Updated: May 18, 2021 10:17:12 am
Jeevan Shiyal, a young fisherman, sat frustrated in the lobby of Parekh and Mehta High School in the coastal Jafrabad town in Amreli district on the Saurashtra coast Monday afternoon. Inside, in one of the rooms, his wife Shobha sat on a mattress spread on the floor, breastfeeding their six-month-old son Rohit. Besides her sat Jeevan’s elderly mother Devuben holding packets of gathiya snacks and boondi.
As other children in the room chewed the same, Jeevan, 24, a fisherman, fretted: “This is all we are getting since yesterday evening. But I’m afraid if Shobha eats this, she will fall sick. Where shall I take her in this time of Covid-19?”
Outside the school, converted into a cyclone shelter on Sunday, government and police officials were the only ones out on the streets. The important fishing harbour of Jafrabad stood still, battered by rain all of Monday and waiting in trepidation for Tauktae, the cyclone amended to ‘super severe’ category and expected to sweep Saurashtra later in the day.
The India Meteorological Department had predicted that the cyclone would make landfall between Porbandar town in Porbandar ditrict and Mahuva in Bhavnagar district, with Junagadh, Gir Somnath and Amreli districts, lying in between, expected to bear the brunt of it. The authorities moved 21,509 people in all to safer places in the area, either to shelters or homes of relatives, evacuating villages located up to 7 km inland.
“Around a thousand people have been evacuated in Jafrabad, from the Lal Batti and Samakantha areas facing the sea. We have evacuated even those living in pucca houses since, as directed by the state government, we have to ensure not a single life is lost due to the cyclone,” Charu Mori, chief officer of the Jafrabad municipality, said.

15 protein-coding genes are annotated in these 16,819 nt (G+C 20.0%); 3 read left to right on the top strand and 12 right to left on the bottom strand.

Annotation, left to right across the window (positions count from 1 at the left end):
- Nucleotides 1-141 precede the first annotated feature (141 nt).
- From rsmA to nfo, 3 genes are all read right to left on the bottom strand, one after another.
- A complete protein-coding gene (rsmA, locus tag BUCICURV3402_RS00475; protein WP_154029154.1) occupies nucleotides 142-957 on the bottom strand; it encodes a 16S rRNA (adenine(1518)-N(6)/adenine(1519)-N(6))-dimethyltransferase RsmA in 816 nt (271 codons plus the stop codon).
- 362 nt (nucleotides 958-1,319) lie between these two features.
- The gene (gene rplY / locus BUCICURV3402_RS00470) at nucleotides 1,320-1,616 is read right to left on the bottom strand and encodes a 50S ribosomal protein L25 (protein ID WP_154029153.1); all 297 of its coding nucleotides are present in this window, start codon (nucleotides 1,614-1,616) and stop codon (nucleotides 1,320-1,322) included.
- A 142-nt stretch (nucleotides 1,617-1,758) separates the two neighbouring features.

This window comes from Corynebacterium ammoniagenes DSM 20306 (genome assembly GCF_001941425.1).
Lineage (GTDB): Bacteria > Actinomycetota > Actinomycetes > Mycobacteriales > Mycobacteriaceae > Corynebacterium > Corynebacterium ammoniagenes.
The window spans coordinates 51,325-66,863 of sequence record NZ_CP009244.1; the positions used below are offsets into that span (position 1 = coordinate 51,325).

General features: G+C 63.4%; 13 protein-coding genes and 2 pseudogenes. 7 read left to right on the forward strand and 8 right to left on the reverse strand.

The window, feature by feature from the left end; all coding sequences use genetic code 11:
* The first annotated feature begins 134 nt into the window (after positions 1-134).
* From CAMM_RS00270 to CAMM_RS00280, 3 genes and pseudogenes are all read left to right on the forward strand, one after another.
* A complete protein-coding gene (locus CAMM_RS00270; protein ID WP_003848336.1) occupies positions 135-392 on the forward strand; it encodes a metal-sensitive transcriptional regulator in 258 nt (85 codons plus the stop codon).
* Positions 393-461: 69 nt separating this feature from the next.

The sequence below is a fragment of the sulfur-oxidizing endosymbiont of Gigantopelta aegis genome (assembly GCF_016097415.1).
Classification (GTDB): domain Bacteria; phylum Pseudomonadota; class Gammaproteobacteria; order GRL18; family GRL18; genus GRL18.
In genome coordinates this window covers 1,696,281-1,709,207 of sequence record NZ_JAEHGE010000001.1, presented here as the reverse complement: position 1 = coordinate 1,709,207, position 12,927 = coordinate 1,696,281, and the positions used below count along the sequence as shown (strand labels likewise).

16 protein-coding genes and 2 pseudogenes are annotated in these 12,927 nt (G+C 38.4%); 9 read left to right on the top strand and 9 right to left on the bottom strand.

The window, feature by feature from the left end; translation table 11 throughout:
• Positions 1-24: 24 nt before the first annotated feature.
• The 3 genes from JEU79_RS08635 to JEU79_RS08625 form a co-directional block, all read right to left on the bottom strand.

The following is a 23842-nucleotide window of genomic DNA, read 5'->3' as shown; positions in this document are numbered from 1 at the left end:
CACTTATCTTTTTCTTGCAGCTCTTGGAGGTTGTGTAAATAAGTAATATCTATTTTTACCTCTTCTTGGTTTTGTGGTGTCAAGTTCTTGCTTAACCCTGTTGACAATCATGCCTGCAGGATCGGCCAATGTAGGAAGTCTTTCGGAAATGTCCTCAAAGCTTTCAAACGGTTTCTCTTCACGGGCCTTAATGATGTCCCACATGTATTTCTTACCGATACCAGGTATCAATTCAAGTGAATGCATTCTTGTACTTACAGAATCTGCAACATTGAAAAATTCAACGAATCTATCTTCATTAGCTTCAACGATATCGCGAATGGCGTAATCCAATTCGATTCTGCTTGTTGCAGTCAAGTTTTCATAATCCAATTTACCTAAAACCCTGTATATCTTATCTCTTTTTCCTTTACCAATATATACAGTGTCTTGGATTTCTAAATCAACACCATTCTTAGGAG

Mori admitted evacuation in the town, with a population of around 25,000, was not easy. “It is difficult to persuade people to move to shelters, leaving their homes and belongings behind.”
At the shelter, Jeevan protested, “The government should allow at least one male member of every family to go back so that he can cook and bring food. The least they can do is allow us to go out and buy some wafers.” However, all the shops too were shut Monday.
Jeevan’s elder brother Kana said they were ordered out in such a hurry that he left a pot of vegetables cooking on the stove. “Policemen lathicharged me, ordering me into a rickshaw. I didn’t mind the beating, as I knew they were just trying to save us. But we want something hot to eat, we can’t eat just sweet things.”
Vimal Agrawal, principal of the government-aided school, said 84 people had been brought to the school on Sunday evening and 408 more Monday afternoon.
Putting the total number of people shifted in Jafrabad taluka at 17,000, Kashyap Dabhi, Sub-Divisional Magistrate of Rajula division of Amreli, said people in shelters had been given food packets till Monday afternoon, before their numbers surged. He promised a hot meal in the evening, with the help of NGOs and corporates.
Among those who chose to brave the storm rather than move to a shelter was Uga Shiyal. Holed in the cabin of his fishing trawler with some other fishermen at the Jafrabad harbour, Shiyal said, “It’s not that I feel safe here. But I have to take care of my boat.” An official release said 621 fishing boats had returned to the Amreli coast and had been secured in harbours.
By 6 pm, power supply was affected in most of Jafrabad. Paschim Gujarat Vij Company Limited, which distributes power in Saurashtra and Kutch regions, said electricity supply was disrupted in 203 villages of Saurashtra.
Around 8 pm, after the cyclone finally hit Amreli coast, it was followed by a complete blackout, except for lights flickering in hospitals and at petrol pumps. Dozens of trees along the highway were uprooted, leaving several trucks stranded.
On a positive note, till reports last came in, there were no reports of any casualties.
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